CC 1235 LECTURE 4: Factors affecting the tones of photos

Even when we use the same Polaroid, the outcome may look so different in a sense that the pictures have various tones. Some are yellowish and reddish, while some may have the blue toned.

What to determine the tone of a picture? Is it related to the camera or the film? We list out 4 major factors to clear your mind.

1. Weather/ physical condition

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Photographer: On Chan / Location: Ethiopia, Africa

Instant film is highly sensitive to temps. When you shoot in a freezing cold place (e.g. -10°C to -15°C/ 14°F to 5°F and below), the photos tend to look bluish, lightened and less contrasted. And the heat does affect the film. Under hot weather of 35°C to 40°C/ 95°F to 104°F and above, the images all turn out with a reddish or yellowish overtone.

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Photographer: Ming Chan / Location: Hokkaido, Japan

The tone of colour varies under different temperatures. In other words, it depends on how cold/warm you are placing the photo for development. For the Impossible’s current generation of films (mid 2016), the full development takes 20-30 minutes. During this period of time, if the temperature is around 10°C to 15°C/ 50°F to 59°F, the image tends to look bluish, whereas if the temperature is above 30°C/ 86°F, the image tends to look reddish.

2. Source of light

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Photographer: Eric Luk / Camera: SLR670-S / Film: Color Film for 600

It is also related to the colour temperature of light source. Sun is actually appearing bluish in hue, but incandescent light bulbs eject light in yellow. Our eyes have the ability to compensate this colour difference but instant films don’t. So we usually find the bluish image outdoor and yellowish toned indoor shots.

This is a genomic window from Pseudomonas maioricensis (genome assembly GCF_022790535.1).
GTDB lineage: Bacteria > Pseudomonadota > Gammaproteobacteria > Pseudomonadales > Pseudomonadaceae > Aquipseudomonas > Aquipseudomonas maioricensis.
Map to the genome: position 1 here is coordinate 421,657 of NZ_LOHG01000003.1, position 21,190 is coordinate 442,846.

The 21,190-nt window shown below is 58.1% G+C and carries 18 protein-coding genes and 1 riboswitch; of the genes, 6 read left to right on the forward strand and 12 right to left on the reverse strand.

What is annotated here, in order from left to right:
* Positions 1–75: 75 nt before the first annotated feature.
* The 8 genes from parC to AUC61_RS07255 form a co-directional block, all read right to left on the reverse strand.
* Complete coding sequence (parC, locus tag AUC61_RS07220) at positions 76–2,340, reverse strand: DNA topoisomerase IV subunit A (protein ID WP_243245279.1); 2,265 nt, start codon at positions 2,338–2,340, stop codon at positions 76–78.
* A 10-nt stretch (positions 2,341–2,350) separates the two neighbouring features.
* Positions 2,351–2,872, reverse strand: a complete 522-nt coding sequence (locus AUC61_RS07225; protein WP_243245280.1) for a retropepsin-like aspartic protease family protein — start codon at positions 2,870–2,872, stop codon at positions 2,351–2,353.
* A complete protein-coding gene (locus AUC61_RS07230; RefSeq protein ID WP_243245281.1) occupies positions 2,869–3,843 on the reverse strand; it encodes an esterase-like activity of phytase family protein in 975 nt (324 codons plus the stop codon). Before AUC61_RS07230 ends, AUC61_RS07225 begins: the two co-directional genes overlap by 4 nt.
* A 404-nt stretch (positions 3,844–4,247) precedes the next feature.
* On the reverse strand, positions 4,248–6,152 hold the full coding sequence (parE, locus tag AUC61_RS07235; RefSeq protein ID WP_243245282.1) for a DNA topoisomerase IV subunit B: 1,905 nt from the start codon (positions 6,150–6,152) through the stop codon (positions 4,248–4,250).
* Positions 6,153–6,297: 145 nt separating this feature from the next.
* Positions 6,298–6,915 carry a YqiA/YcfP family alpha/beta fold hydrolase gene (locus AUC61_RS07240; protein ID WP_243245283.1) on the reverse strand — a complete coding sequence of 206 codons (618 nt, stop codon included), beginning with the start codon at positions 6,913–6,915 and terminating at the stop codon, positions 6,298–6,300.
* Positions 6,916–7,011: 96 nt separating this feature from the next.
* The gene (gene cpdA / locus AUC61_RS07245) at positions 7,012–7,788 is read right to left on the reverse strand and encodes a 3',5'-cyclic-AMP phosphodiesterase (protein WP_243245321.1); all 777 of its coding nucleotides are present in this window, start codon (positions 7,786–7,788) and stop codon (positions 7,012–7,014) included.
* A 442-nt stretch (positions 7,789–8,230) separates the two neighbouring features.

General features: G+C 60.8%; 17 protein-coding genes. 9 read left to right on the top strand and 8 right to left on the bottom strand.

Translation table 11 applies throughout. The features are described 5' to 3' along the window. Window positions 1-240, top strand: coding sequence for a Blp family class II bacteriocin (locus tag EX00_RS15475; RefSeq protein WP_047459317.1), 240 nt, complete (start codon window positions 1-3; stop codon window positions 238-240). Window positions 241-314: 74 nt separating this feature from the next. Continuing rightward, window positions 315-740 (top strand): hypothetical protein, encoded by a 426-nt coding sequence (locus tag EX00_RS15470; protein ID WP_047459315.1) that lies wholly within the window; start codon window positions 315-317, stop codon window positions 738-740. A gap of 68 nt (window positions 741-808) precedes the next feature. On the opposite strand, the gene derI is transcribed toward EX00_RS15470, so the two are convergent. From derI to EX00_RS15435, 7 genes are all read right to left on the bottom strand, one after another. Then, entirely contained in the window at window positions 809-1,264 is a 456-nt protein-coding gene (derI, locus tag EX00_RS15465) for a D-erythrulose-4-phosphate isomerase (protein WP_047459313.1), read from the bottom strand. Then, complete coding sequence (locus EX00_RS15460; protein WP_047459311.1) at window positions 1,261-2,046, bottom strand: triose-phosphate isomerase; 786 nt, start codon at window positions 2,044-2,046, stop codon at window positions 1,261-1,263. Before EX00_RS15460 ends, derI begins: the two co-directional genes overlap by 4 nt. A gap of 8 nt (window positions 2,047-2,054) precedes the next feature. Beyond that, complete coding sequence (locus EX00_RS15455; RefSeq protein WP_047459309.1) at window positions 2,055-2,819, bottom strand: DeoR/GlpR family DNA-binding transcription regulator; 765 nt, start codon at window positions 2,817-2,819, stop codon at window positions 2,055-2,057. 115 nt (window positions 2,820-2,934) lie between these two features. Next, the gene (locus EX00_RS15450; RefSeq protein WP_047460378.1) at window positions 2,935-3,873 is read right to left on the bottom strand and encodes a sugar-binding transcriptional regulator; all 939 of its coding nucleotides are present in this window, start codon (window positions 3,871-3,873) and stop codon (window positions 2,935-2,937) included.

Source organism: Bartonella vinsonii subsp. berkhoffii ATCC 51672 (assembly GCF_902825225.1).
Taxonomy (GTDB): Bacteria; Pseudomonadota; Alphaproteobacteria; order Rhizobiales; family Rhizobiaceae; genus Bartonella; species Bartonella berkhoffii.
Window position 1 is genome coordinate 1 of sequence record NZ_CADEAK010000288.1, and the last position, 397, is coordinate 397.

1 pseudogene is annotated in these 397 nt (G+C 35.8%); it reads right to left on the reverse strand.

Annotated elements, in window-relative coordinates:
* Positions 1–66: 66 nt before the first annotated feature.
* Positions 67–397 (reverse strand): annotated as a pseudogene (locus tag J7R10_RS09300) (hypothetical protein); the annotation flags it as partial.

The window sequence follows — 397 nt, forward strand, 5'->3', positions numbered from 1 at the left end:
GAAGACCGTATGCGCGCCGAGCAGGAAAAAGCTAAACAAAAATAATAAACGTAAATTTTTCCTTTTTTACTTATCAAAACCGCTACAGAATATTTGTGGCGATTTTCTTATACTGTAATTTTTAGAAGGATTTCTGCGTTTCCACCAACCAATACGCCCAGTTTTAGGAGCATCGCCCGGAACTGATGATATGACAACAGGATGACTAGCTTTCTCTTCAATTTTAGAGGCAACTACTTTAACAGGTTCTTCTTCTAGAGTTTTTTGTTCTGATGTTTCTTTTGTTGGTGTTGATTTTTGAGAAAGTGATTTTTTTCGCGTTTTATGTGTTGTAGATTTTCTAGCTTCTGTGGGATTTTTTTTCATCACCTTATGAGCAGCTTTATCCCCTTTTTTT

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Photographer: Eric Luk / Camera: SLR670-S / Film: Color Film for 600

Instant film is daylight balanced. From sunrise to sunset, dawn to dusk, the amount of sunlight determines the tone of picture, too.

3. Batch of film

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Photographer: Simon Bernabel / Film: Color Film for 600

Different batch of film can cause a lot, too. Before mid 2015, Impossible has not come up with the new formula chemical, so the photos were still a little bit reddish and yellowish. Starting from around Apr/ May 2016, Impossible have changed the formula, more chemicals are allowed to spill over. The new films produce more bluish images.

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Photographer: Harriet Browse / Film: Color Film for 600

4. The application of filters

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The use of accessories gives the photo a special tone. For instance, the blue filter will raise the colour temperature, filling blue tones all over the canvas.

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Photographer: Ming Chan / Accessories: MiNT Lens Set (blue filter)

Therefore, please noted that the colour tone is nothing to do with the camera. It matters most with the film and the environment you are photographing.

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LECTURE 1: INSTANTFLEX TL70 LENS SET BY MINT